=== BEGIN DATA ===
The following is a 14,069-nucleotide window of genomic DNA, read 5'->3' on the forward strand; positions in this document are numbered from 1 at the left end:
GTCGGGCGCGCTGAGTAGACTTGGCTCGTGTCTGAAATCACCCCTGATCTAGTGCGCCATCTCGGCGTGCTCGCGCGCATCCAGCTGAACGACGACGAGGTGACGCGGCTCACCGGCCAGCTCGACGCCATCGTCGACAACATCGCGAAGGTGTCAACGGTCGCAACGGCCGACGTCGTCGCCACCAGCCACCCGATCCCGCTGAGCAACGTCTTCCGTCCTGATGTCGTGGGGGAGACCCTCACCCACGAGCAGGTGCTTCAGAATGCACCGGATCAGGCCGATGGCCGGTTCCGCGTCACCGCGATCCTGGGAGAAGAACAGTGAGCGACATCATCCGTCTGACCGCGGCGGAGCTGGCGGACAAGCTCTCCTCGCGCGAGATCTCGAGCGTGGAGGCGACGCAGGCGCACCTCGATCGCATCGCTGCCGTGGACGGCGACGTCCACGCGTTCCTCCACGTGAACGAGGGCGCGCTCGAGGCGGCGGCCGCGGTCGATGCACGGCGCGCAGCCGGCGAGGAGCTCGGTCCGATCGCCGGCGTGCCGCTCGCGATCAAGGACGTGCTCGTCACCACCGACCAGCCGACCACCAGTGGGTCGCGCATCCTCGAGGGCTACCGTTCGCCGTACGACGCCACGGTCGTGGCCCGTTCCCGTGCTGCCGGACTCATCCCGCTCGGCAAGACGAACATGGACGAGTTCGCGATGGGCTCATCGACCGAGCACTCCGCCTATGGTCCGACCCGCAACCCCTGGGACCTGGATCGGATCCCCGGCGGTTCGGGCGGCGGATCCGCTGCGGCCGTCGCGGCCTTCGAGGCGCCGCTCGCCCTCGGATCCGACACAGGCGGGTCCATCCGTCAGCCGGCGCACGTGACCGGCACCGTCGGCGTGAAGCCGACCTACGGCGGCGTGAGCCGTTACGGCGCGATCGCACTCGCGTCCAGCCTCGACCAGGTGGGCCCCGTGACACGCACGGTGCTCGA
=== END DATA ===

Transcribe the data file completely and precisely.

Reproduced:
The following is a 14,069-nucleotide window of genomic DNA, read 5'->3' on the forward strand; positions in this document are numbered from 1 at the left end:
GTCGGGCGCGCTGAGTAGACTTGGCTCGTGTCTGAAATCACCCCTGATCTAGTGCGCCATCTCGGCGTGCTCGCGCGCATCCAGCTGAACGACGACGAGGTGACGCGGCTCACCGGCCAGCTCGACGCCATCGTCGACAACATCGCGAAGGTGTCAACGGTCGCAACGGCCGACGTCGTCGCCACCAGCCACCCGATCCCGCTGAGCAACGTCTTCCGTCCTGATGTCGTGGGGGAGACCCTCACCCACGAGCAGGTGCTTCAGAATGCACCGGATCAGGCCGATGGCCGGTTCCGCGTCACCGCGATCCTGGGAGAAGAACAGTGAGCGACATCATCCGTCTGACCGCGGCGGAGCTGGCGGACAAGCTCTCCTCGCGCGAGATCTCGAGCGTGGAGGCGACGCAGGCGCACCTCGATCGCATCGCTGCCGTGGACGGCGACGTCCACGCGTTCCTCCACGTGAACGAGGGCGCGCTCGAGGCGGCGGCCGCGGTCGATGCACGGCGCGCAGCCGGCGAGGAGCTCGGTCCGATCGCCGGCGTGCCGCTCGCGATCAAGGACGTGCTCGTCACCACCGACCAGCCGACCACCAGTGGGTCGCGCATCCTCGAGGGCTACCGTTCGCCGTACGACGCCACGGTCGTGGCCCGTTCCCGTGCTGCCGGACTCATCCCGCTCGGCAAGACGAACATGGACGAGTTCGCGATGGGCTCATCGACCGAGCACTCCGCCTATGGTCCGACCCGCAACCCCTGGGACCTGGATCGGATCCCCGGCGGTTCGGGCGGCGGATCCGCTGCGGCCGTCGCGGCCTTCGAGGCGCCGCTCGCCCTCGGATCCGACACAGGCGGGTCCATCCGTCAGCCGGCGCACGTGACCGGCACCGTCGGCGTGAAGCCGACCTACGGCGGCGTGAGCCGTTACGGCGCGATCGCACTCGCGTCCAGCCTCGACCAGGTGGGCCCCGTGACACGCACGGTGCTCGA